Tuesday, April 28, 2009

New River Warbler Wars

Northern Parula
People tend to think of birdsong as only a beautiful part of nature, to be enjoyed in the spring. For the birds, singing in the spring is a much more serious matter. There are territories to be established and protected against intruders. This is war!

Blackburnian Warbler

As we walk among the trees, we hear a Parula singing to the left. Then another answers from the right. Listening carefully, we can sometimes establish the "front" between two competing males. The iPod calls in one of them. "Who are you and what are you doing on my turf?" he demands. If no other male of his species is discovered he goes back to foraging. Occasionally, we manage to attract both males, and then the chase begins. Bird ethics prescribe only limited use of bird calling like this, to allow the birds to live their lives without interruption and needless expenditure of energy needed for attracting a mate and raising a brood. I agree, but it is fun to actually see the bird in question, rather than marking most of my list as "heard only."

Black-throated Blue Warbler

I am so glad for those hours in the car listening to the birdsong CDs now. At least I have some clue as to what birds are around, even if I have trouble finding the little trillers in the branches straight above my head. The trip leaders here at New River are wonderful about making sure everyone gets to see the bird of the moment. I don't have enough words to describe the bright bright orange in the Blackburnian Warbler we found this morning. Bare branches add to the challenge of getting a good photo. The squeaky wagon sound did in fact come from a Black and White Warbler. Cute little Black Capped Chickadees (the northern guys) cleaned out a nest hole, removing wood chips and dumping them faster than the speed of light almost.

Black and White Warbler

Today's trip climbed 4,000 feet in elevation to Cranberry Glade, a trip to the boreal bogs of New England, right here in the Appalachians of West Virginia. The National Park Service has a boardwalk to protect the fragile bog habitat. Imagine this in the fall, with the trees and cranberry bushes all turning red.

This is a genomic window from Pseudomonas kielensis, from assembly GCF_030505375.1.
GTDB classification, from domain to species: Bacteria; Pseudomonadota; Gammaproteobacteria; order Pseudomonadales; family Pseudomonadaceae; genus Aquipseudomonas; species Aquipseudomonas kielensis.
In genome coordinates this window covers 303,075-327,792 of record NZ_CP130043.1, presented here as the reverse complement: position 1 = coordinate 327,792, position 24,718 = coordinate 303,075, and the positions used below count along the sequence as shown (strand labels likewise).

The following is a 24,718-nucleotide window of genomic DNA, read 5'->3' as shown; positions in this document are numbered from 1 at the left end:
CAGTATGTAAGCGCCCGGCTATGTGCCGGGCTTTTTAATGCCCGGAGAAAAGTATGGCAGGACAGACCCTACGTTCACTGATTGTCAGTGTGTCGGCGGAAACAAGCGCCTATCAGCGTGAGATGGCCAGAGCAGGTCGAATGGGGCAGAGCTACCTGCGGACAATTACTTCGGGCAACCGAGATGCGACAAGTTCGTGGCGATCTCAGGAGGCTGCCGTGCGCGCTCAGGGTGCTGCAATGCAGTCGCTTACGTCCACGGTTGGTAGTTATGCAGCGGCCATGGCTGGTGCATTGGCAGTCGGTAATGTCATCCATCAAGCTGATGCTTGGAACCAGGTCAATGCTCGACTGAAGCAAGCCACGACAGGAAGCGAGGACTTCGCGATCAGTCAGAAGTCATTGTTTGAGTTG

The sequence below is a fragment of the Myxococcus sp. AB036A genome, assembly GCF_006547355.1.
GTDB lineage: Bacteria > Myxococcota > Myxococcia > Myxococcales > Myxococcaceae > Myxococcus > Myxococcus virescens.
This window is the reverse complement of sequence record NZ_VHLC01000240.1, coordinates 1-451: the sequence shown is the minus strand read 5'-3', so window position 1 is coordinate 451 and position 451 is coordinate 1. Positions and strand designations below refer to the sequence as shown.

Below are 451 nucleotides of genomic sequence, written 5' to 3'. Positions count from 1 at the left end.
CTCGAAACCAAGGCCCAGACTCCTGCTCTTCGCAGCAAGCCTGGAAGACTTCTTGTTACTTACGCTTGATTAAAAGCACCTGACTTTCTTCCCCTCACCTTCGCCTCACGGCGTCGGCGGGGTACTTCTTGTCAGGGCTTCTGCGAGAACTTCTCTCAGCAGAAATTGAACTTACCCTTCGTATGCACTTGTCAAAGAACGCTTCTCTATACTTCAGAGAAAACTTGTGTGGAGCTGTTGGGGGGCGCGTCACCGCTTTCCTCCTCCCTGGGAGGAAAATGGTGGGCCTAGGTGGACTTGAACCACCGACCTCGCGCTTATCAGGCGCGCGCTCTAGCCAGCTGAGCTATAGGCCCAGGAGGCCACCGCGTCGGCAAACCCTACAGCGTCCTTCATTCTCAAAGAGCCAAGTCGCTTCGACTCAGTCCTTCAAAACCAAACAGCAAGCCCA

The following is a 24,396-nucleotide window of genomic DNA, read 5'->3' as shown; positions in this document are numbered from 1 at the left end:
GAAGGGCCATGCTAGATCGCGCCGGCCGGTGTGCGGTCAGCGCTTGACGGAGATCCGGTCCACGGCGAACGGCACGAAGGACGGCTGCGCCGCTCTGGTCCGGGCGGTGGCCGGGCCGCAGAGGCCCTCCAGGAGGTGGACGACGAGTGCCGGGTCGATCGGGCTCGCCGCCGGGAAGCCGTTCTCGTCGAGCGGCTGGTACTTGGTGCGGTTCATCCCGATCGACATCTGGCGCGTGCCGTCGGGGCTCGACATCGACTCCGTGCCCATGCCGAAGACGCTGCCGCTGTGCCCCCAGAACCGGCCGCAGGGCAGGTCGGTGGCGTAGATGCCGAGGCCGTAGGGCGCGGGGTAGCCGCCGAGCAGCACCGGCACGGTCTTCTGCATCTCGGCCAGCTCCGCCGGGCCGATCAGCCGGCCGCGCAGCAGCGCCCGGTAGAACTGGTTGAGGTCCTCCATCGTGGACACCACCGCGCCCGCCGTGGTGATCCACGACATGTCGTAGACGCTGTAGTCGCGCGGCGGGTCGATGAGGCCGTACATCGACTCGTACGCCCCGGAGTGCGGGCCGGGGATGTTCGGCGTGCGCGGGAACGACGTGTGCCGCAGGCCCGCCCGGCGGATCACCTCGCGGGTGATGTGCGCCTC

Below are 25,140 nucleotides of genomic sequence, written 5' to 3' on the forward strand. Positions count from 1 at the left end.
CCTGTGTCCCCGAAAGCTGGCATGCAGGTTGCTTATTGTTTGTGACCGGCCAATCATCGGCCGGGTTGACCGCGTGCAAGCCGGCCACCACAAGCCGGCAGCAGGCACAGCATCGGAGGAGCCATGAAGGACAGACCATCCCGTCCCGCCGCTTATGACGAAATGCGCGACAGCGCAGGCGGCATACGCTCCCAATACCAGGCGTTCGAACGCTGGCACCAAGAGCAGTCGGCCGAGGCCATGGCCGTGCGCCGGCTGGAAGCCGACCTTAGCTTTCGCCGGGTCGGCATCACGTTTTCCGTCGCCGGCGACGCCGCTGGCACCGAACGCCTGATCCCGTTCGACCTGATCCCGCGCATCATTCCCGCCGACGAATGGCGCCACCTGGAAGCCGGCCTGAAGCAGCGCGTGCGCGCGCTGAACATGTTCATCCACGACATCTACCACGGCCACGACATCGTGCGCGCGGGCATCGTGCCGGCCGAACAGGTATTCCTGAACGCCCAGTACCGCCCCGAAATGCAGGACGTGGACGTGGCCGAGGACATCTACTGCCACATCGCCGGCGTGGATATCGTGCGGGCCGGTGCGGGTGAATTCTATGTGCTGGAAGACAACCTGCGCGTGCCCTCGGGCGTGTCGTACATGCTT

Eastern Skunk Cabbage

The boggy environment does not carry many nutrients in the soil, and we found several carnivorous plants, which eat insects to obtain nitrogen they can't get from the soil. I've seen Skunk Cabbage in wet areas of the Pacific Northwest, and Pitcher plants in coastal Alabama where similar bogs can be found. The Eastern Skunk Cabbage produces its stinky blossom on the ground, before sprouting any leaves. The Western Skunk Cabbage grows a bright yellow blossom on a tall stalk, much different than the Eastern.

Pitcher Plant - Carnivorous

Due to the higher elevation in the Glade, spring is several weeks behind what we see elsewhere. Few trees are blooming, but Marsh Marigolds brighten the landscape in all directions. The food at the festival is excellent! All meals are included in the package, and they are far better than what I would find at the neighborhood fast food restaurants if left to my own resources. A hot breakfast greeted us in an open gazebo above the Gorge at 6:00 am. Heaven bless a good caterer! A display of moths clinging to the restroom walls under a lamp added an extra treat. This luna moth wins the prize for Flashiest Moth. Several other small greys would have been completely invisible on their normal tree bark perches (this was was park brown.) A few little white moths were just asking for trouble against the dark wall.

Tomorrow it may rain, but we are all ready for it. Let the birding continue!

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